Eichenberger believes the ACA should be repealed and replaced with something completely different. Restrictions or requirements placed on insurance companies cost them money, paid for by policyholders through premiums, he said.
"If you would get rid of some of the mandates and actually let the carriers create plans that people want and coverage that they want to pay for, you would decrease the cost of the premiums tremendously," he said. "That's a true fundamental change."
Kordsmeier, on the other hand, thinks the mandate could work if fewer exemptions were granted. Better advertising of the marketplace exchange could also increase enrollment, he said. He would also like people to be able to buy plans through Medicaid, especially in places with few private insurance options, as long as the companies' livelihoods aren't threatened.
"One of the problems that we have and one of the reasons why I'm skeptical of people who say it has to be completely free-market driven, that that would drive down the cost, is that it would make individual plans much cheaper, but many people wouldn't be qualifying for those plans," Kordsmeier said.
Baptist Health Floyd has seen a "slight increase" in revenue from a higher percentage of insured patients. But Eichenberger said it's nothing sustainable enough to offset the costs of uninsured patients who make too much for Medicaid but who are turned off by the individual marketplace costs.
"Any benefit you get from the 100 patients now on Healthy Indiana Plan, one drug abuser with nothing offsets that in a matter of days," he said.
Like Eichenberger, Megraw believes a return to a market-driven system would lower premiums. He would keep some of the ACA's components, such as protecting people with pre-existing conditions and some of the federal government subsidies.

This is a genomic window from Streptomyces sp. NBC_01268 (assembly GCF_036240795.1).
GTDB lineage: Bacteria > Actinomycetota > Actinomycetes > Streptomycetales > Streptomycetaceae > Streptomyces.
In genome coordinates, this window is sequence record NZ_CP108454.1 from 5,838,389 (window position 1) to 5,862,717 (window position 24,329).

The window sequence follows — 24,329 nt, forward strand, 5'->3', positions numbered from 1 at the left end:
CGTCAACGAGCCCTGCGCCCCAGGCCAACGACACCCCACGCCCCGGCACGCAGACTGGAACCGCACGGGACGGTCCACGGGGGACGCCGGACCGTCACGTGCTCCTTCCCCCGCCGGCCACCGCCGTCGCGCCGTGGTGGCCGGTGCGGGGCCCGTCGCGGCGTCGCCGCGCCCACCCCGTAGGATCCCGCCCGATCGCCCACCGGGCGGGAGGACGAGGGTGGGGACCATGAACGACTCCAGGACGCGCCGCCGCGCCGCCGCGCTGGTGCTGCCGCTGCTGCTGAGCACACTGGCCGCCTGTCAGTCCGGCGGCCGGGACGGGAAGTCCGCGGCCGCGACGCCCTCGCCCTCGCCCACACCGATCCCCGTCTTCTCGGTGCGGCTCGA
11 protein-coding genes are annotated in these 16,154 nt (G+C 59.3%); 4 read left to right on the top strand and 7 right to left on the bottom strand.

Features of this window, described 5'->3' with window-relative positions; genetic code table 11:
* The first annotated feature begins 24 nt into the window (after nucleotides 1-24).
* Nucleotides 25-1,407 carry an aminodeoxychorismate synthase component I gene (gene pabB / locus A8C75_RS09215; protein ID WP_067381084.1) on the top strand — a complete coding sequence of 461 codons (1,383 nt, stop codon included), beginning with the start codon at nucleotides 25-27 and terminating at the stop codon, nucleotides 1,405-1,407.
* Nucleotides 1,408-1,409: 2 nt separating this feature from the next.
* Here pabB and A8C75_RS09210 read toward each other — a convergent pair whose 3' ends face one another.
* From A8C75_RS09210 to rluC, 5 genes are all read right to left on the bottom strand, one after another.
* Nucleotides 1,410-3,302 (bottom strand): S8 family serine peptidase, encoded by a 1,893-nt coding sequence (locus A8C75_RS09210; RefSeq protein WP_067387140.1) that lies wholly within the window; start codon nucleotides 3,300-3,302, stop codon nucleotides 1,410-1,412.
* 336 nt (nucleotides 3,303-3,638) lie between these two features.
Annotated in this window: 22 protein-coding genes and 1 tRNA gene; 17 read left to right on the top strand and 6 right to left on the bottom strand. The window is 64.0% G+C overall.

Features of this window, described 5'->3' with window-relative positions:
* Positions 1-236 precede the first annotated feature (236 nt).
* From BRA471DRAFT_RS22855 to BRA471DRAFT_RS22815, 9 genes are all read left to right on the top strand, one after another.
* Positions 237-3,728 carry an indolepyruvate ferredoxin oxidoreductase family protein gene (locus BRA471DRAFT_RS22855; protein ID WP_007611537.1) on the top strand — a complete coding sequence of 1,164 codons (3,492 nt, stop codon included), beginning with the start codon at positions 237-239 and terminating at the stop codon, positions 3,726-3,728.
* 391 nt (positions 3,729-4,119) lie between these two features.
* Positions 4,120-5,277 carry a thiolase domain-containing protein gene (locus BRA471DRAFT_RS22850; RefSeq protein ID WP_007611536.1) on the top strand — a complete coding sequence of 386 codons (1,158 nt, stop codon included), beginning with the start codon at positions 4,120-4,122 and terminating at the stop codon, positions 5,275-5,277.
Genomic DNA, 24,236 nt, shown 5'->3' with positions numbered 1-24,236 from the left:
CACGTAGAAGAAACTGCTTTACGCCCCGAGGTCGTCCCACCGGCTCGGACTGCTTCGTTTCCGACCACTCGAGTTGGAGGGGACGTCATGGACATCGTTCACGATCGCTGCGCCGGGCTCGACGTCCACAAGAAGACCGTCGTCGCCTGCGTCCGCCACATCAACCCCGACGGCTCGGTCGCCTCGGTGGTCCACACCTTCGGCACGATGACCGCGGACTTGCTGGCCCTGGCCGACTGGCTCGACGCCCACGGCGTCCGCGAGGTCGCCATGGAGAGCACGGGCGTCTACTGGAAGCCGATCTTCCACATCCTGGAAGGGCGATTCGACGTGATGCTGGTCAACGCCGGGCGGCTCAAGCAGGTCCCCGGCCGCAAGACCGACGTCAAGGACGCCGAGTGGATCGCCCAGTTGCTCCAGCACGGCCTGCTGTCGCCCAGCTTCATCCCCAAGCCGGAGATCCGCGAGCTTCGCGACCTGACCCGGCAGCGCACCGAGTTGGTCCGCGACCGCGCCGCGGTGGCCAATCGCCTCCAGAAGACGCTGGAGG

New Albany resident Dana Garmon and her family of five have gone uninsured since the ACA was enacted in 2014.
Around that time, her employer dropped insurance for part-time employees. Not long after, her husband's employee insurance premiums spiked to $750 a month from $350 monthly, and the deductible rose to $12,000 — from zero.
"When we looked at the exchange when it first rolled out, it was $600 a month with a $12,000 deductible for our family," she said. "It was unaffordable. I haven't looked at it since."
Now, Garmon is going back to school so she can get a higher paying job just to afford health insurance.
She thinks a single-payer system, where the state funds health insurance, is the best option. So does Smith.
John Darr, a public relations and marketing consultant, said he lost $25,000 in income from clients who cut costs, fearing they needed the money to hire specialists to help them become compliant with the ACA. He said the health care reform dealt a "huge blow" to small businesses.
"From that standpoint, what I think personally needs to happen is I think the federal government shouldn't be in the health care industry," Darr said. "I think we're better off allowing states to make their own decisions."
The failure for the GOP to pass a health care bill exposes lawmakers as "obstructionists and not collaborators," Darr said.
"I think it's been very revealing of the current political climate," he said.